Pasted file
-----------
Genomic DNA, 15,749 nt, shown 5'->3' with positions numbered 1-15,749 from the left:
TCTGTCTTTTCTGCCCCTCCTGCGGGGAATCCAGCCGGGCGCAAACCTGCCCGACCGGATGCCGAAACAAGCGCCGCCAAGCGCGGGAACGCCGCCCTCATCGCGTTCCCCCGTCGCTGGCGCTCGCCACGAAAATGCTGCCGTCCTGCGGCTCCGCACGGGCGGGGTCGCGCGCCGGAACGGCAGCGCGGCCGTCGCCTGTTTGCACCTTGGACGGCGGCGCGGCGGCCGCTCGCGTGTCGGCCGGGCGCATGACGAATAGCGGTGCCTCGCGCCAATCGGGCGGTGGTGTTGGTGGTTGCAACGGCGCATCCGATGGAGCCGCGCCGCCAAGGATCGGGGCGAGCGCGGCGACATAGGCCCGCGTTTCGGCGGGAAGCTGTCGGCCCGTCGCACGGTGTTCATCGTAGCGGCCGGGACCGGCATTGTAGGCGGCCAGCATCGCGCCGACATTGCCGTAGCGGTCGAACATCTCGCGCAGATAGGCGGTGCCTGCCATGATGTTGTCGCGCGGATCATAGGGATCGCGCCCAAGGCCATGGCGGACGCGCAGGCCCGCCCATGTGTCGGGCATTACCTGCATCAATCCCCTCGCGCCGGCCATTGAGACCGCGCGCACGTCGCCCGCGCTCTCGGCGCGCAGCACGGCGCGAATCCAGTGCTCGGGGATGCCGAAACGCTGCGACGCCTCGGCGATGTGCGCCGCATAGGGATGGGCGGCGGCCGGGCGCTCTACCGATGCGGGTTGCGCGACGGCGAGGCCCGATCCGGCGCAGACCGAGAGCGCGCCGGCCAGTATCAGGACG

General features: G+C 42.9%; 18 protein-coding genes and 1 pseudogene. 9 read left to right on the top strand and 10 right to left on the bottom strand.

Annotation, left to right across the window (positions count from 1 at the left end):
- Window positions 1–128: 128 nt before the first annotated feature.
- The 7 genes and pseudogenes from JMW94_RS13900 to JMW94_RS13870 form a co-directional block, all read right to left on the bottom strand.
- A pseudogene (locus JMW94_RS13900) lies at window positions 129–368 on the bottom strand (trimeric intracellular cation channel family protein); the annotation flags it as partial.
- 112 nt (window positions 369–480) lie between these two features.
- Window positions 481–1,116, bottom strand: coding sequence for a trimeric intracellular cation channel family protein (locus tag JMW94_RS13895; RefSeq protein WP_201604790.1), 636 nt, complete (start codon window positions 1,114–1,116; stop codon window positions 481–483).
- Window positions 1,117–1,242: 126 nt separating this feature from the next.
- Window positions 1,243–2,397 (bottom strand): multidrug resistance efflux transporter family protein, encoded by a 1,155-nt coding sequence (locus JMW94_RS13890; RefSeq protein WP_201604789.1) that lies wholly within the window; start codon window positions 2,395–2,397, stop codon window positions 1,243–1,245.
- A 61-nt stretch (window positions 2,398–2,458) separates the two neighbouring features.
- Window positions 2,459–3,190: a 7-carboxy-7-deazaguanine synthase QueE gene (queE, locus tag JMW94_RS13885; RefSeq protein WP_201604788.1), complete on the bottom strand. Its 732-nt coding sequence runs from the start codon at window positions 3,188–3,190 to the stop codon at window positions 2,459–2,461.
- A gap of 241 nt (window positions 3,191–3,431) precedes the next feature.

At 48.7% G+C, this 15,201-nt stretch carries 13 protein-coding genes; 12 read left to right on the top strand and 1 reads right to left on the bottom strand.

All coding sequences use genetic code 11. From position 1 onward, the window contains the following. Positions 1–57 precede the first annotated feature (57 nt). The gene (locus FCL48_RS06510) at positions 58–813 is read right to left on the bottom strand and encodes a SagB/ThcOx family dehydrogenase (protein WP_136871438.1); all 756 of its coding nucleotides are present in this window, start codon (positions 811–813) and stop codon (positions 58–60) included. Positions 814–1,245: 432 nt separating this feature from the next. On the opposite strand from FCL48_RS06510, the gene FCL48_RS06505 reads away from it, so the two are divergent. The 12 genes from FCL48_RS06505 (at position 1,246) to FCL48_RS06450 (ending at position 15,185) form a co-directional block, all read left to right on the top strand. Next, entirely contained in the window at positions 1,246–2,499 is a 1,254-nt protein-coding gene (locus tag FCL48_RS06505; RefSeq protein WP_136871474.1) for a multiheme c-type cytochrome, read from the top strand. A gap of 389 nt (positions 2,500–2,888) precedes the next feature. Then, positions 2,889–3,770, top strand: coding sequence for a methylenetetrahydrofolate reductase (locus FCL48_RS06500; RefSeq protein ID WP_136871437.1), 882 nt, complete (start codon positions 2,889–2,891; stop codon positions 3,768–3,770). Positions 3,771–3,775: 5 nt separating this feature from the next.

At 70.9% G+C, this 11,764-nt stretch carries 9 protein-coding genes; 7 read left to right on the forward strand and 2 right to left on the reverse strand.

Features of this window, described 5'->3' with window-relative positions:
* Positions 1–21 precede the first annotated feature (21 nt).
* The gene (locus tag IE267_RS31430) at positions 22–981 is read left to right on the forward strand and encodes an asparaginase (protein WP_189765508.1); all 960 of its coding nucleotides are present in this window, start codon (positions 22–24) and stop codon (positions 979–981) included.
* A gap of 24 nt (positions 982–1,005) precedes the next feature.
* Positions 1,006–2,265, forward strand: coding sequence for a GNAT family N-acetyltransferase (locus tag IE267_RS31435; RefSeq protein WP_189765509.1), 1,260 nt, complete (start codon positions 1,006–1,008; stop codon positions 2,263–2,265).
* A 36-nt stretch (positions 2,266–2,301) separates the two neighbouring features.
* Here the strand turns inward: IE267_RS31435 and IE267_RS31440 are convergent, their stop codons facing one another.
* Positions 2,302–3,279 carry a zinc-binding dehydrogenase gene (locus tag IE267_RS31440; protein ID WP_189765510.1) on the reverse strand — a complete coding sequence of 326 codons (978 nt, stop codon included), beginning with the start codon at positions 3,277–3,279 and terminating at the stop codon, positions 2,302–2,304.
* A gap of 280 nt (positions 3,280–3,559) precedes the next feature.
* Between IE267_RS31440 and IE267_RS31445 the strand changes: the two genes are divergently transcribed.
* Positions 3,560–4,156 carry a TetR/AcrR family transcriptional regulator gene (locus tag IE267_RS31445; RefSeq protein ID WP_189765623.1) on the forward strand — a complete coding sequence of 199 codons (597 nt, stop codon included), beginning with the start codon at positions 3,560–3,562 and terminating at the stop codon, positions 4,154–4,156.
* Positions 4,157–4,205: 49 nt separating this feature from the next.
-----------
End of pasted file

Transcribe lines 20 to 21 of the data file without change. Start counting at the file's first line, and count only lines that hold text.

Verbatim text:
* The gene (locus tag IE267_RS31430) at positions 22–981 is read left to right on the forward strand and encodes an asparaginase (protein WP_189765508.1); all 960 of its coding nucleotides are present in this window, start codon (positions 22–24) and stop codon (positions 979–981) included.
* A gap of 24 nt (positions 982–1,005) precedes the next feature.